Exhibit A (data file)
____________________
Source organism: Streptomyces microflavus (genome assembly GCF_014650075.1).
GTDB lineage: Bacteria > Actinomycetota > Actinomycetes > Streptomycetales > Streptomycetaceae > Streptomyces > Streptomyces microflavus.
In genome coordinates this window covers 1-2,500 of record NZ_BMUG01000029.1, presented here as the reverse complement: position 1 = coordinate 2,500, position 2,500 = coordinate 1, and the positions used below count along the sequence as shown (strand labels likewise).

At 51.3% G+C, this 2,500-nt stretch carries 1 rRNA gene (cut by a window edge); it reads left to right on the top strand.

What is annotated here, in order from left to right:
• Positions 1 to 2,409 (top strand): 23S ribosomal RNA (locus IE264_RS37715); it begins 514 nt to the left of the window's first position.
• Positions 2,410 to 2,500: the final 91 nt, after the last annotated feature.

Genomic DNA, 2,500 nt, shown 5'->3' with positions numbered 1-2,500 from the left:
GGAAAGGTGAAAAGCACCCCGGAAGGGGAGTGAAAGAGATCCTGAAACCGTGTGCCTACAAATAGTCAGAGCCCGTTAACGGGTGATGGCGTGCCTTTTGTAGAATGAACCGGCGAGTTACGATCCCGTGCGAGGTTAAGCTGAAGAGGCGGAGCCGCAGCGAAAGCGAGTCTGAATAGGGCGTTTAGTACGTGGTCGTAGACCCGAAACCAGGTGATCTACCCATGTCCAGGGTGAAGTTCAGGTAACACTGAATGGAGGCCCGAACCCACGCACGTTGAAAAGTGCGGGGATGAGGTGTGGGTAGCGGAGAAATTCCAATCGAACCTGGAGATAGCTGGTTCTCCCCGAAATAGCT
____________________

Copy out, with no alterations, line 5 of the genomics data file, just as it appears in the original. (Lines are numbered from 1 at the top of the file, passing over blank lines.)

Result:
What is annotated here, in order from left to right: